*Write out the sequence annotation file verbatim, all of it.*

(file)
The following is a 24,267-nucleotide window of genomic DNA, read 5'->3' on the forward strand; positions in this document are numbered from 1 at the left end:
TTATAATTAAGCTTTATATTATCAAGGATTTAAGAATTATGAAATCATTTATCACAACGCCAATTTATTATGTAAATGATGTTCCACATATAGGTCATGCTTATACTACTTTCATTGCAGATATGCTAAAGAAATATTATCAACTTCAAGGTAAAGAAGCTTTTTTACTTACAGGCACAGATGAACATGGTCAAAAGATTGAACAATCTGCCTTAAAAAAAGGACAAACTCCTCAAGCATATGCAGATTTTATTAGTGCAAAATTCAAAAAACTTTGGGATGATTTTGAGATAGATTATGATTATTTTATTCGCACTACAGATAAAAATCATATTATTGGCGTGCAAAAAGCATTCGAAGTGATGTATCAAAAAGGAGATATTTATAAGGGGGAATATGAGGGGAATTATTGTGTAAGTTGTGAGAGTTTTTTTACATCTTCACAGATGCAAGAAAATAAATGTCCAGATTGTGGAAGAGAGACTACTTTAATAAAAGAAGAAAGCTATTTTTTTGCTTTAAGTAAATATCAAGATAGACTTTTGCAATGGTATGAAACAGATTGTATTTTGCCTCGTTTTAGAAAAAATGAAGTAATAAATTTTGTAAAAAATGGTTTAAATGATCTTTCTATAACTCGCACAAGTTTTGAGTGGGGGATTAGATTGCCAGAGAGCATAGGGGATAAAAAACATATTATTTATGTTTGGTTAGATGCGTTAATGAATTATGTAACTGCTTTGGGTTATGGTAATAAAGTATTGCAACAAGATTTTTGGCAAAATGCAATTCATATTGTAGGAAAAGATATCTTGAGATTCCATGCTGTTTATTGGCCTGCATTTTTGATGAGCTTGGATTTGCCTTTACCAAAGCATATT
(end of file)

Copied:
The following is a 24,267-nucleotide window of genomic DNA, read 5'->3' on the forward strand; positions in this document are numbered from 1 at the left end:
TTATAATTAAGCTTTATATTATCAAGGATTTAAGAATTATGAAATCATTTATCACAACGCCAATTTATTATGTAAATGATGTTCCACATATAGGTCATGCTTATACTACTTTCATTGCAGATATGCTAAAGAAATATTATCAACTTCAAGGTAAAGAAGCTTTTTTACTTACAGGCACAGATGAACATGGTCAAAAGATTGAACAATCTGCCTTAAAAAAAGGACAAACTCCTCAAGCATATGCAGATTTTATTAGTGCAAAATTCAAAAAACTTTGGGATGATTTTGAGATAGATTATGATTATTTTATTCGCACTACAGATAAAAATCATATTATTGGCGTGCAAAAAGCATTCGAAGTGATGTATCAAAAAGGAGATATTTATAAGGGGGAATATGAGGGGAATTATTGTGTAAGTTGTGAGAGTTTTTTTACATCTTCACAGATGCAAGAAAATAAATGTCCAGATTGTGGAAGAGAGACTACTTTAATAAAAGAAGAAAGCTATTTTTTTGCTTTAAGTAAATATCAAGATAGACTTTTGCAATGGTATGAAACAGATTGTATTTTGCCTCGTTTTAGAAAAAATGAAGTAATAAATTTTGTAAAAAATGGTTTAAATGATCTTTCTATAACTCGCACAAGTTTTGAGTGGGGGATTAGATTGCCAGAGAGCATAGGGGATAAAAAACATATTATTTATGTTTGGTTAGATGCGTTAATGAATTATGTAACTGCTTTGGGTTATGGTAATAAAGTATTGCAACAAGATTTTTGGCAAAATGCAATTCATATTGTAGGAAAAGATATCTTGAGATTCCATGCTGTTTATTGGCCTGCATTTTTGATGAGCTTGGATTTGCCTTTACCAAAGCATATT